After recent allegations that the Faculty of Law allowed external judicial pressure to influence its internal hiring process, many students involved with the Faculty of Law’s International Human Rights Program (IHRP) have expressed concern. The faculty, however, denies the allegations.
As reported in The Globe and Mail and the Toronto Star, the Faculty of Law allegedly offered the position of director of the IHRP to Valentina Azarova, a respected academic who has published criticism of Israel’s policies in occupied Palestinian territories. Azarova told The Globe and Mail that she had accepted an oral offer for the position.
The faculty is alleged to have later rescinded the offer due to pressure from Justice David Spiro, a member of the Tax Court of Canada and U of T alum. Spiro has been involved with the faculty’s past fundraising events, and several of his family members are notable donors to the university.
The allegations were met with widespread condemnation, both at U of T and globally. Law professor Audrey Macklin, the chair of the hiring committee that recommended Azarova, resigned immediately upon hearing the allegation of interference.
All three members of the program’s faculty advisory board resigned on September 16, and Vincent Wong, one of the program’s two research associates, resigned on September 17. According to The Globe and Mail, these resignations were due to concerns about an unfair process, unclear reasons for the faculty’s decision, and a lack of collegiality.
Human rights group Amnesty International threatened to terminate its four-year partnership with the IHRP if the Faculty of Law didn’t offer transparency and accountability in light of the allegations.
Faculty of Law, U of T denies the allegations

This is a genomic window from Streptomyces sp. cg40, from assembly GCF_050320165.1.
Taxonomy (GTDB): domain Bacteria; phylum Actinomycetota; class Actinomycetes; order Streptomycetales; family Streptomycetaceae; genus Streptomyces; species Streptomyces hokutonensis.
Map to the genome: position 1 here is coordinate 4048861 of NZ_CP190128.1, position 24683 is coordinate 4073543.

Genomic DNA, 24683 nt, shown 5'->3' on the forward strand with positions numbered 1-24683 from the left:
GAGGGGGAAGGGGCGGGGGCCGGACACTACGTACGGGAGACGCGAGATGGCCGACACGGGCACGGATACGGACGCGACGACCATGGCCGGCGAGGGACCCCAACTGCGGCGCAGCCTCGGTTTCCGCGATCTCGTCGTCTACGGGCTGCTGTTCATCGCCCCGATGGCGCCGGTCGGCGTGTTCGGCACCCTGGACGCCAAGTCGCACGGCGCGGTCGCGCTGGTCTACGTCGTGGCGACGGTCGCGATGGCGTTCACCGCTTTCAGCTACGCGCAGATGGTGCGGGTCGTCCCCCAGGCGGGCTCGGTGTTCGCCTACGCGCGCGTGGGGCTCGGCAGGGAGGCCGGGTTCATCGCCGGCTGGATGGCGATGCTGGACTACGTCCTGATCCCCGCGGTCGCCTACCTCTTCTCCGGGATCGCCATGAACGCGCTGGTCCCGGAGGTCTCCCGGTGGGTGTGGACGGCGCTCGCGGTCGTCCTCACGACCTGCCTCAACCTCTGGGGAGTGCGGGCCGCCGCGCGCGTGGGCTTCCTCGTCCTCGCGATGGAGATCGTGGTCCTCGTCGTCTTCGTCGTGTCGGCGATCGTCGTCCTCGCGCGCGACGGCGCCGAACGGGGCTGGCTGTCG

Dean Edward Iacobucci denied the allegations in an email to the faculty. He wrote, “Assertions that outside influence affected the outcome of that search are untrue and objectionable. University leadership and I would never allow outside pressure to be a factor in a hiring decision.”
Iacobucci continued to assert that the accusation that he had offered and rescinded the director position to Azarova was also false. Though the faculty had been in communication with Azarova about the position, ultimately “no offer of employment was made because of legal constraints on cross-border hiring that meant that a candidate could not meet the Faculty’s timing needs,” he wrote.
“Other considerations, including political views for and against any candidate, or their scholarship, were and are irrelevant.”
Kelly Hannah-Moffat, Vice-President Human Resources and Equity, wrote in an email that the allegations of interference are not true and noted that some information about the situation has been published out of context.
Law students express concerns
On September 17, the U of T Students’ Law Society (SLS) published an open letter in response to the “disturbing” allegations. “We are deeply concerned about the allegations… which allege judicial interference with the Faculty’s hiring process,” wrote the SLS in its open letter. “These allegations suggest that… the Faculty has compromised its commitment to academic freedom.”